On July 29, IBM announced the release of IBM Security’s Cost of A Data Breach Report 2020. The Report, which the Ponemon Institute conducted, was based on in-depth interviews with more than 3,200 security professionals in organizations that suffered a data breach during the past year.
Principal findings of the Report included the following:
- Nation-State Attacks: Data breaches believed to originate from nation-state attacks were the costliest type of data breach (relative to other categories of threat actors), averaging $4.43 million per breach in data-breach costs. Only 13 percent of malicious breaches were believed to have been carried out by nation-state actors, compared to 53 percent by financially motivated cybercriminals, 13 percent by hacktivists, and 21 percent unknown.
- Root Causes of Malicious Breaches: In incidents where attackers accessed corporate networks by using stolen or compromised credentials, businesses incurred saw nearly $1 million greater data-breach costs, averaging $4.77 million per breach. The second costliest root cause of malicious breaches was exploitation of third-party vulnerabilities, averaging $4.5 million.
- Data Breach Lifecycles: The average time to identify and contain a data breach, according to the Report, “varied widely depending on industry, geography and security maturity.” Companies with data breaches had an average “lifecycle” of 280 days (i.e., 207 days to identify a breach and 73 days to contain it). Healthcare sector companies had an average lifecycle of 329 days, while financial-sector firms had a much shorter average lifecycle of 233 days. The Report noted that companies that had fully deployed security automation had an average lifecycle of 234 days, compared to companies that did not deploy security automation (averaging 308 days).
- Data Breach Costs: The average total cost of a data breach was $3.86 million, a slight decline from $3.92 million in the 2019 Cost of a Data Breach Report.
- Cost Factors: Of 25 cost factors that the report addressed, security system complexity was the most expensive, as it increased the average total cost of a breach by $292,000 (resulting in an adjusted average total cost of $4.15 million). Undergoing an extensive cloud migration at the time of the breach increased the average cost of a breach by more than $267,000 (resulting in an adjusted average cost of $4.13 million).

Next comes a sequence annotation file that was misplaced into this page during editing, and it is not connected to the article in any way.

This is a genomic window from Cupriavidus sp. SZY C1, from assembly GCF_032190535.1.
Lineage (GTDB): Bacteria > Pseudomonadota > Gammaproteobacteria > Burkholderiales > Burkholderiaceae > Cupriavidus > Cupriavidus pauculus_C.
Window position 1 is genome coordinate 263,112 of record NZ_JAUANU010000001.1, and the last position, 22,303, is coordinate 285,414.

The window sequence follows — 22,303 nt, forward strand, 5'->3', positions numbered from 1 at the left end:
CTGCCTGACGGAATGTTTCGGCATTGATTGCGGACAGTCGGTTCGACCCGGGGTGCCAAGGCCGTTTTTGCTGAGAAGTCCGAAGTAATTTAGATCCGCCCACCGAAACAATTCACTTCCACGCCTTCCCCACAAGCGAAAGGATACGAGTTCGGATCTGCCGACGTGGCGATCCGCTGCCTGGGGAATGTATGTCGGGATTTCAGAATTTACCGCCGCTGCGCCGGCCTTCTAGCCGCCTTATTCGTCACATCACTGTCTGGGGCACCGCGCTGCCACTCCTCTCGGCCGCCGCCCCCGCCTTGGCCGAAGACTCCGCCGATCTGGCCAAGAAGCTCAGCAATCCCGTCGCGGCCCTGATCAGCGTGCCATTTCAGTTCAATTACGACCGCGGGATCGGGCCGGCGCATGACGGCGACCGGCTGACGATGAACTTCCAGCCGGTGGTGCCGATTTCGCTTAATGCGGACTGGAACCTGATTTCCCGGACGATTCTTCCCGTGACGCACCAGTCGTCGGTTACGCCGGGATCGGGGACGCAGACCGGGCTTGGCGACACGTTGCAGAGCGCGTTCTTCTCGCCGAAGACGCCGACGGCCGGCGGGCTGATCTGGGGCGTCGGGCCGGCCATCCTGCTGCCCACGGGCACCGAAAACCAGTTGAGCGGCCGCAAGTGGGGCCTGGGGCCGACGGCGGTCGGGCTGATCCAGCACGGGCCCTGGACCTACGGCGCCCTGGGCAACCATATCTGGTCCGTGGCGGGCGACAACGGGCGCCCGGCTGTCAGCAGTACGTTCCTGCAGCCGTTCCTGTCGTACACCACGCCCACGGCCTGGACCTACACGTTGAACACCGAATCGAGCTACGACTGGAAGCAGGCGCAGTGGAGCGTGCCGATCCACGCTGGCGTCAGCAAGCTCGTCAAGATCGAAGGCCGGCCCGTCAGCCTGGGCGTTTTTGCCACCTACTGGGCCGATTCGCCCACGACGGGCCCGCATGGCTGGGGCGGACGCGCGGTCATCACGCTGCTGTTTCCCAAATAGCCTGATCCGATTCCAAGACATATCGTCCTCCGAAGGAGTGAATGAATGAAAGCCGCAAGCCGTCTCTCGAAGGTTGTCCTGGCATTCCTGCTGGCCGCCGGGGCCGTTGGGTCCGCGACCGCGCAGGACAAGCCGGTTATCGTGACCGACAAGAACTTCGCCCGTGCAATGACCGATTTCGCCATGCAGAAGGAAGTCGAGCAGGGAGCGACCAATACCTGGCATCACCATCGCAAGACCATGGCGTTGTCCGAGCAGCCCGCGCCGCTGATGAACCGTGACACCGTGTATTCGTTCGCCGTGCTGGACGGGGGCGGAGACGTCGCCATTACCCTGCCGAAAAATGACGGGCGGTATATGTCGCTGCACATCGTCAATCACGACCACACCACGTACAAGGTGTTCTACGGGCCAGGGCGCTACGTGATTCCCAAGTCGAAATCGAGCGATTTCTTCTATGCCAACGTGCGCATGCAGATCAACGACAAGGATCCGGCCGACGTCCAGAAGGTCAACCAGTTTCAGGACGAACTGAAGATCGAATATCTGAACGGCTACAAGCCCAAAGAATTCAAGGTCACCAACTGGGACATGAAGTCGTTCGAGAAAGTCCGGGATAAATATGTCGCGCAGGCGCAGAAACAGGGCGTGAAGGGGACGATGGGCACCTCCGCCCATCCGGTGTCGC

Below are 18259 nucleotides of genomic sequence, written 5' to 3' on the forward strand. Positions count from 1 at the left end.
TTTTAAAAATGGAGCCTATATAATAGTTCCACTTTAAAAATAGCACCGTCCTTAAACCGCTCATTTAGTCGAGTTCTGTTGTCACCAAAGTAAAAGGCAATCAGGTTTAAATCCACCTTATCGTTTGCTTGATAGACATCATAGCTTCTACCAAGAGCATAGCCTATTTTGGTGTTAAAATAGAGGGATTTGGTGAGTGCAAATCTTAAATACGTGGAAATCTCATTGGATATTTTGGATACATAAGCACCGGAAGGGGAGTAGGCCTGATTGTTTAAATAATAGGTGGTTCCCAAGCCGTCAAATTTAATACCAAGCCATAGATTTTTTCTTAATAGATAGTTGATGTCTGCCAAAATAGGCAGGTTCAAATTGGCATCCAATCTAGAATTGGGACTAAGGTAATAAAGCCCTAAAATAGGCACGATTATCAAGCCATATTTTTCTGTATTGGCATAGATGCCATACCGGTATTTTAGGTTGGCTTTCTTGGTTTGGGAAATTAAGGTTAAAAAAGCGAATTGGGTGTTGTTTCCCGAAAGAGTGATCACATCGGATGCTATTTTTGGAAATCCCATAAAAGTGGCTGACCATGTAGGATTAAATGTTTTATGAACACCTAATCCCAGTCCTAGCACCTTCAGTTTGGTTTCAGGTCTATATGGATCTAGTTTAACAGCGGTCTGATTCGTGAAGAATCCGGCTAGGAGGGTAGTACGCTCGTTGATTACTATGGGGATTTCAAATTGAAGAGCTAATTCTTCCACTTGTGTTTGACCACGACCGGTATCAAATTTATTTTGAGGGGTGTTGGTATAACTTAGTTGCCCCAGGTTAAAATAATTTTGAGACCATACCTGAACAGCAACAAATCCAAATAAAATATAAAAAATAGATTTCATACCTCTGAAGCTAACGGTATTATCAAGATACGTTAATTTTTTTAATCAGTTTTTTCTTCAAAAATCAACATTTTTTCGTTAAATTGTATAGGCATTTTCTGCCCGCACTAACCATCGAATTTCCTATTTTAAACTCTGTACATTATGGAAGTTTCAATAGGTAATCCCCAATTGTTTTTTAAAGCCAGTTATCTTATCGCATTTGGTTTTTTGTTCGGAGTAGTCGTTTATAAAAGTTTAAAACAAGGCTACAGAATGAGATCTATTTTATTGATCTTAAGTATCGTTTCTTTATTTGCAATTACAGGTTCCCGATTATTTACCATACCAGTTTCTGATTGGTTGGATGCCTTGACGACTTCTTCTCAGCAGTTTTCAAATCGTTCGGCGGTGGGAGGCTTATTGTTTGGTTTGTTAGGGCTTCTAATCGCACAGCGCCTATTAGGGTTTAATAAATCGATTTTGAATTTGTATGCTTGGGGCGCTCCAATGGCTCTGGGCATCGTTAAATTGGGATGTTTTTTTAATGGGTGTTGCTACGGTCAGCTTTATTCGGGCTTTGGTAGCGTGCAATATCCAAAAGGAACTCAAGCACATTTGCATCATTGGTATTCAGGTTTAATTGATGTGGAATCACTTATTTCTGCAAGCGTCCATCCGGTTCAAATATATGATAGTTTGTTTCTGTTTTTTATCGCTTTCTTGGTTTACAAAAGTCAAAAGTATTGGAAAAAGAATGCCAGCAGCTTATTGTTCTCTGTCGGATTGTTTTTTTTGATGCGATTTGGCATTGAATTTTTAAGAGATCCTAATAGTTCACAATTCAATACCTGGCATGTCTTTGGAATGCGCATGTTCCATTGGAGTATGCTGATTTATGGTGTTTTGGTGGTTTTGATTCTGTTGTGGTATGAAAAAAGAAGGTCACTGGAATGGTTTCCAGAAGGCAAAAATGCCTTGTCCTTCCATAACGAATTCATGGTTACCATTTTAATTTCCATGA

- Costs of Mega Breaches: Data breaches involving compromise of more than 50 million records had average costs of $392 million (a very slight increase from $388 million in the 2019 Report). Data breaches involving compromise of 40 to 50 million records had average costs of $364 million (also a slight increase from $345 million in the 2019 report).
- Smart Tech Benefits: Companies surveyed that “fully deployed security automation technologies (which leverage AI, analytics and automated orchestration to identify and respond to security events) experienced less than half the data breach costs” of those companies that did not deploy those tools ($2.45 million vs. $6.03 million, on average).
- Incident Response Preparedness: Companies that had an incident response (IR) team and tested an IR plan using tabletop exercises or simulations had an average data-breach total cost of $3.29 million, while companies that had neither an IR team nor IR testing had an average total cost of $5.29 million.
Note: By now, the cost of data breaches and the length of data-breach lifecycles should not be a surprise in any corporate sector. Information-security and compliance teams, however, should take note of the disproportionate effects of nation-state attacks, and ensure that their cybersecurity risk assessment processes are monitoring open-source reporting on such attacks. They should also incorporate a number of the Report’s principal findings – especially those pertaining to security automation tech and IR preparedness — into briefing materials for senior executives and training for corporate employees.